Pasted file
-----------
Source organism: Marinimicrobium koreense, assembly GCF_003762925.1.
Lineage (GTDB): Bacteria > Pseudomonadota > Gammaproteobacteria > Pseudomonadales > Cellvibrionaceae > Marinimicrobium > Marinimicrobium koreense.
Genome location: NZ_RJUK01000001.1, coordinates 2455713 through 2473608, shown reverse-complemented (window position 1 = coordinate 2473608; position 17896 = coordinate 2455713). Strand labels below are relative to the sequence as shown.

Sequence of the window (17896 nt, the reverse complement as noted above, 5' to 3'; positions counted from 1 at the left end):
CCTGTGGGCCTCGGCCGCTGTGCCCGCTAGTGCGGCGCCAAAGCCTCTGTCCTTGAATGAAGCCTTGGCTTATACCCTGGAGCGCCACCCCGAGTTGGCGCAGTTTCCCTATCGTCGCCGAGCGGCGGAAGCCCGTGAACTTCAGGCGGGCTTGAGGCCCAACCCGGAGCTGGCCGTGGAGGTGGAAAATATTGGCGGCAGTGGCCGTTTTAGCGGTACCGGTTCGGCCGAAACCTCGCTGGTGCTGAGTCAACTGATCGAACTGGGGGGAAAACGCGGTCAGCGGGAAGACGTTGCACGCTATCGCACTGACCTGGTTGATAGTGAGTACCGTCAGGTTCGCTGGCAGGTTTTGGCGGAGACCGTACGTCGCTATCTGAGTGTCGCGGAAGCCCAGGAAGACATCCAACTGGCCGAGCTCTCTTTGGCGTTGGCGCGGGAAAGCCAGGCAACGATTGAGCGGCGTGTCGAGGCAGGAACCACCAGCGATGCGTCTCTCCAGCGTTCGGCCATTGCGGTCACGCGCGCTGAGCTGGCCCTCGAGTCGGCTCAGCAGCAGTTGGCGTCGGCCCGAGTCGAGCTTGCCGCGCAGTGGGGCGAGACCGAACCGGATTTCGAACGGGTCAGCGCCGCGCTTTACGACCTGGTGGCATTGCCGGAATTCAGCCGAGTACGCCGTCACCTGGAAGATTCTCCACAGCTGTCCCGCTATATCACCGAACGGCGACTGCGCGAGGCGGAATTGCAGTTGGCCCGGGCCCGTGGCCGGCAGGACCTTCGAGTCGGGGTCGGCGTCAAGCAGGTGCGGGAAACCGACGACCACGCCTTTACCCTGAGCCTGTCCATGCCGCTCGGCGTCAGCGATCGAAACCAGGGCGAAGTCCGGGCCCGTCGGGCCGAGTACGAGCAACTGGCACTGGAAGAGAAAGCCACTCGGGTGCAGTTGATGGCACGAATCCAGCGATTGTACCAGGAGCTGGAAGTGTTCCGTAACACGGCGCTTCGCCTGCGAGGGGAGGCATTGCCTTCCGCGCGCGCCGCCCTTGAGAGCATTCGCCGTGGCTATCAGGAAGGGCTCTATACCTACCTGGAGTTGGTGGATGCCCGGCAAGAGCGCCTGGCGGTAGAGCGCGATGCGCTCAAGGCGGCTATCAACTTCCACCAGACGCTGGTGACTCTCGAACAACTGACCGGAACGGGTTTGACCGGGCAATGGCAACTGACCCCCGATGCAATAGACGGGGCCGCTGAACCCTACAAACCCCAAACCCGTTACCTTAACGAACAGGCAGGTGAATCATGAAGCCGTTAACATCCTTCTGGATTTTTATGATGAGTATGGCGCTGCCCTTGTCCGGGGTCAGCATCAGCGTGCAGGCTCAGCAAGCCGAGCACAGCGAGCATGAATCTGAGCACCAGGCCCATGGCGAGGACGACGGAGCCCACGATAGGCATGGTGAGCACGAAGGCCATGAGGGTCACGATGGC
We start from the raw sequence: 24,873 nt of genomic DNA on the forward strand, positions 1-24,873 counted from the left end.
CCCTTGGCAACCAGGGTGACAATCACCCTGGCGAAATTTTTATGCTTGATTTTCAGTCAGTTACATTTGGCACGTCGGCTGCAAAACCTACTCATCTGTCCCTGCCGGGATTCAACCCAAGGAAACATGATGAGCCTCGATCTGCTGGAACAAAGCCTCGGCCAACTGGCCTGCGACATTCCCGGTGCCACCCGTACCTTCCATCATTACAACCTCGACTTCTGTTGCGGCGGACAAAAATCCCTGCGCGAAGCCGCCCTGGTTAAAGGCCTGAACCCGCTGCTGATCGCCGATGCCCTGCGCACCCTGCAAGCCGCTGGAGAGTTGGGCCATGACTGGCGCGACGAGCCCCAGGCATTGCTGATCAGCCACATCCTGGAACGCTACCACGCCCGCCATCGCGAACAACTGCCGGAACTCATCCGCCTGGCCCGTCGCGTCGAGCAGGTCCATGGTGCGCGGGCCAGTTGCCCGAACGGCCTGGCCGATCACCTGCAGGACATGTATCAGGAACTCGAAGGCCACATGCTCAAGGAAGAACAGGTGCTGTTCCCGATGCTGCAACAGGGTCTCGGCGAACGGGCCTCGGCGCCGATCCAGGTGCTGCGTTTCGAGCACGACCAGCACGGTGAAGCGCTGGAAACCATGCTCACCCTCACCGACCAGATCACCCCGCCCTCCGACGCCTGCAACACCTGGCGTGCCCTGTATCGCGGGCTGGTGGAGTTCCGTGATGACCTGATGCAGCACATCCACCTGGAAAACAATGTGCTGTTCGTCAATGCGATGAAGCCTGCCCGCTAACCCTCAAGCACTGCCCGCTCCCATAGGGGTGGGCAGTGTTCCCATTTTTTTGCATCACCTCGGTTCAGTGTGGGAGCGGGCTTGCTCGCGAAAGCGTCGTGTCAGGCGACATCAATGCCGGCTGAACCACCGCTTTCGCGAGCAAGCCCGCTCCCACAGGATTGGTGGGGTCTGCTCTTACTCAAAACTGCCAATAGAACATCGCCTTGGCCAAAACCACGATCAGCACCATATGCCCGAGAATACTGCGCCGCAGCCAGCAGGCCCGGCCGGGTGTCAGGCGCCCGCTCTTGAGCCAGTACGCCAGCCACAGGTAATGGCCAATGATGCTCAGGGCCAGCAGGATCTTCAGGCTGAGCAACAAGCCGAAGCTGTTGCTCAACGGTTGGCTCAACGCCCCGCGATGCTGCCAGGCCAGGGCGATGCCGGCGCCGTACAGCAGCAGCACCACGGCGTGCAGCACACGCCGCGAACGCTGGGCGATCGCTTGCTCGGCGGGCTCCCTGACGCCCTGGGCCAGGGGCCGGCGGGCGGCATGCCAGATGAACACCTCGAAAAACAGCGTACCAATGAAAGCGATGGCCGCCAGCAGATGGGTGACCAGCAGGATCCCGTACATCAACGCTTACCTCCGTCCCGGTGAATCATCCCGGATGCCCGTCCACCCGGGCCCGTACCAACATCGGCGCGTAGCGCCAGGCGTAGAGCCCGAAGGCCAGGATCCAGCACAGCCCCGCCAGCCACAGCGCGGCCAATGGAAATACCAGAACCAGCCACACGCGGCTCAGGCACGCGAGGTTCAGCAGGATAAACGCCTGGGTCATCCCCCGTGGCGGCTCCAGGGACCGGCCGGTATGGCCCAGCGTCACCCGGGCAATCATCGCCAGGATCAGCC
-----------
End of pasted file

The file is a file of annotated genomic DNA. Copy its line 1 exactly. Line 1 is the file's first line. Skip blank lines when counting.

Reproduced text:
Source organism: Marinimicrobium koreense, assembly GCF_003762925.1.